-->Extract from “The Airs of Palestine.”—PIERPont

ON Arno's bosom, as he calmly flows, And his cool arms round Wallombrosa throws, Rolling his crystal tide through classic vales, Alone,—at night, the Italian boatman sails. High o'er Mont Alto walks, in maiden pride, Night’s queen:—he sees her image, on that tide, Now, ride the wave that curls its infant crest Around his brow, then rippling sinks to rest; Now, glittering, dance around his eddying oar, Whose every sweep is echoed from the shore; Now, far before him, on a liquid bed Of waveless water, rests her radiant head. How mild the empire of that virgin queen! How dark the mountain’s shades. How still the scene! Hushed by her silver sceptre, zephyrs sleep On dewy leaves, that overhang the deep, Nor dare to whisper through the boughs, nor stir The valley’s willow, nor the mountain's fir, Nor make the pale and breathless aspen quiver, Nor brush, with ruffling wing, that glassy river.

Hark!—’tis a convent’s bell:—its midnight chime : For music measures even the march of time:— O'er bending trees, that fringe the distant shore, Gray turrets rise:–the eye can catch no more. The boatman, listening to the tolling bell, Suspends his oar;-a low and solemn swell, From the deep shade, that round the cloister lies, Rolls through the air, and on the water dies. What melting song wakes the cold ear of night? A funeral dirge, that pale nuns, robed in white,

Chant round a sister’s dark and narrow bed,
To charm the parting spirit of the dead.
Triumphant is the spell ! With raptured ear,
That uncaged spirit, hovering, lingers near:—
Why should she mount? why pant for brighter bliss,
A lovelier scene, a sweeter song, than this?

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THE thoughts are strange that crowd into my brain, While I look upward to thee. It would seem As if God poured thee from his “hollow hand,” And hung his bow upon thine awful front; And spoke in that loud voice, which seemed to him, Who dwelt in Patmos for his Saviour’s sake, “The sound of many waters;” and had bade Thy flood to chronicle the ages back, And notch His cent’ries in the eternal rocks.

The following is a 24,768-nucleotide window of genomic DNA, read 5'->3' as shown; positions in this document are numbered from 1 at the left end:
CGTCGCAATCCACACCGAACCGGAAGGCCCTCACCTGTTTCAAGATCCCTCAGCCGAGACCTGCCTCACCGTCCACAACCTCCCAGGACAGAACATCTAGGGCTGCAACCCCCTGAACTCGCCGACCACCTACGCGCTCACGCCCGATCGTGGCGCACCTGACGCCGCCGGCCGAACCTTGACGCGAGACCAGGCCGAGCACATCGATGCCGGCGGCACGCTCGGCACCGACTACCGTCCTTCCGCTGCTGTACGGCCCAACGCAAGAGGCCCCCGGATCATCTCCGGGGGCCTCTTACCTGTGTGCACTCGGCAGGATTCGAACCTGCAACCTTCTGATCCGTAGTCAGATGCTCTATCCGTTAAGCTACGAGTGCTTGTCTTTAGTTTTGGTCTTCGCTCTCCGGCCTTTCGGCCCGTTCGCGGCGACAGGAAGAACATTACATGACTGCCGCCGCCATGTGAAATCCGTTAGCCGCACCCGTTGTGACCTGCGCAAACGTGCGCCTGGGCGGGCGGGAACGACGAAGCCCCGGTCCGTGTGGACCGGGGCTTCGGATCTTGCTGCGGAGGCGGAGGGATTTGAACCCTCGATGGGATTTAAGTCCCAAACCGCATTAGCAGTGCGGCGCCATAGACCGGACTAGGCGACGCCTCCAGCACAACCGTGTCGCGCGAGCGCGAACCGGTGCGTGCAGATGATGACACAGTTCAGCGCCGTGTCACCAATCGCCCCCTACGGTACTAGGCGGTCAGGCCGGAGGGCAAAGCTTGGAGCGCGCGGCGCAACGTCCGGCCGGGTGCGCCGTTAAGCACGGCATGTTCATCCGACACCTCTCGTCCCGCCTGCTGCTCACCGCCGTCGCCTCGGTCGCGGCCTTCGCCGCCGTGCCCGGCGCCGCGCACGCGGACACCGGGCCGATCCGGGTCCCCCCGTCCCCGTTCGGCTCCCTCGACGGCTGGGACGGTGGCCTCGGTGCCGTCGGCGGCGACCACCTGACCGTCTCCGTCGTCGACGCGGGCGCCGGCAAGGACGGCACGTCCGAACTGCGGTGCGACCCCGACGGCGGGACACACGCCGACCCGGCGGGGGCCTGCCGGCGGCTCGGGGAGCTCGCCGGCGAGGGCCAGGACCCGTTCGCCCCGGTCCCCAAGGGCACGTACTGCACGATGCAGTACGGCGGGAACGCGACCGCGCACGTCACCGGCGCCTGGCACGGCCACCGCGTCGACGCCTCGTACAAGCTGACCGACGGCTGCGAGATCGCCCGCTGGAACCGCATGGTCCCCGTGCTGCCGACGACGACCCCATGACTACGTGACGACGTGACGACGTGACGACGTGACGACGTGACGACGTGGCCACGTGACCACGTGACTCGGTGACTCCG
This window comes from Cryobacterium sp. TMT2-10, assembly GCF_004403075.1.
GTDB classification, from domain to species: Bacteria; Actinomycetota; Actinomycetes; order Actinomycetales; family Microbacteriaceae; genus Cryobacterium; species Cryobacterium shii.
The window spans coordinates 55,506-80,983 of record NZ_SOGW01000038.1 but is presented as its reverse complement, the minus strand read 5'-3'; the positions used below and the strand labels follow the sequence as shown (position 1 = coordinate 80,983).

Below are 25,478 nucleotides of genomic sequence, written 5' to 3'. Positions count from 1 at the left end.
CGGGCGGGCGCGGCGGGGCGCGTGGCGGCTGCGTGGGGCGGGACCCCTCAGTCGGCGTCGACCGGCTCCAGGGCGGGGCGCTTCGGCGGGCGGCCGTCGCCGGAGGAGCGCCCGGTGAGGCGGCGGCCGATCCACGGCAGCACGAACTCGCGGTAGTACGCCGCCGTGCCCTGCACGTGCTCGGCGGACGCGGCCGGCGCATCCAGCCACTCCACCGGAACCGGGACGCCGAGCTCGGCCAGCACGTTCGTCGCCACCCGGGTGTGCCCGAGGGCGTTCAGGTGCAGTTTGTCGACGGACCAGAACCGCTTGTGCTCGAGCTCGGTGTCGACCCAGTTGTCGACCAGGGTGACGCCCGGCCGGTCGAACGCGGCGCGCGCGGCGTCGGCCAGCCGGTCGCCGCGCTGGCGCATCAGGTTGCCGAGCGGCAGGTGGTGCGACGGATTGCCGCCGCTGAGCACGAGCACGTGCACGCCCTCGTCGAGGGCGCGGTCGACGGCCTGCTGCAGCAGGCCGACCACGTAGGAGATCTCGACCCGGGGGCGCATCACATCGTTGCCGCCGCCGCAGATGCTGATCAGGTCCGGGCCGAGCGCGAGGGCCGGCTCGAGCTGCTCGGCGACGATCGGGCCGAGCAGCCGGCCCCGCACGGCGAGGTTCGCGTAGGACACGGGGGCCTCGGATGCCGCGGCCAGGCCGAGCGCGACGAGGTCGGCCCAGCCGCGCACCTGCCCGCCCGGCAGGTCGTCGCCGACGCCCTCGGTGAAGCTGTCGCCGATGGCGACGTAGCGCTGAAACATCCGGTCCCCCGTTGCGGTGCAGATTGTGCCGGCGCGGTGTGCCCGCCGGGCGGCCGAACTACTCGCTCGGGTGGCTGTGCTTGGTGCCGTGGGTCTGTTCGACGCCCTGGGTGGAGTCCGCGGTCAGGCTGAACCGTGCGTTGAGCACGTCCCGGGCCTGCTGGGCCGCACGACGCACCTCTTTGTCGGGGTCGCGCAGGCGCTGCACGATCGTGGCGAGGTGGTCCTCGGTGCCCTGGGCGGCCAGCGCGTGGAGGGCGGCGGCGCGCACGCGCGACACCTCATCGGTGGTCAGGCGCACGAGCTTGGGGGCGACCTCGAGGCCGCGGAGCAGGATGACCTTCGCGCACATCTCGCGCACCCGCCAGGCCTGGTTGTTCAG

Deep calleth unto deep. And what are we,
That hear the question of that voice sublime 2
0, what are all the notes that ever rung
From war's vain trumpet, by thy thundering sides
Yea, what is all the riot man can make,
In his short life, to thy unceasing roar!
And yet, bold babbler, what art thou to Him, ,
Who drowned a world, and heaped the waters far
Above its loftiest mountains?—a light wave,
That breaks, and whispers of its Maker’s might.

JAt JMusing Hour.—THoMAs WELLs.

At musing hour of twilight gray,
When silence reigns around,

I love to walk the churchyard way:
To me ’tis holy ground.

To me, congenial is the place
Where yew and cypress grow;
I love the moss-grown stone to trace,
That tells who lies below.

And, as the lonely spot I pass
Where weary ones repose,

I think, like them, how soon, alas !
My pilgrimage will close.

Like them, I think, when I am gone,
And soundly sleep as they,

Alike unnoticed and unknown
Shall pass my name away.

Yet, ah —and let me lightly tread!—
She sleeps beneath this stone,

That would have soothed my dying bed,
And wept for me when gone !

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But when the tints of autumn have
Their sober reign asserted,

The landscape that cold shadow shows
Into a light converted.

Thus thoughts that frown upon our mirth
Will smile upon our sorrow,
And many dark fears of to-day
May be bright hopes to-morrow.
The Flower Spirit.—ANoNYMous.

I AM the spirit that dwells in the flower;
Mine is the exquisite music that flies,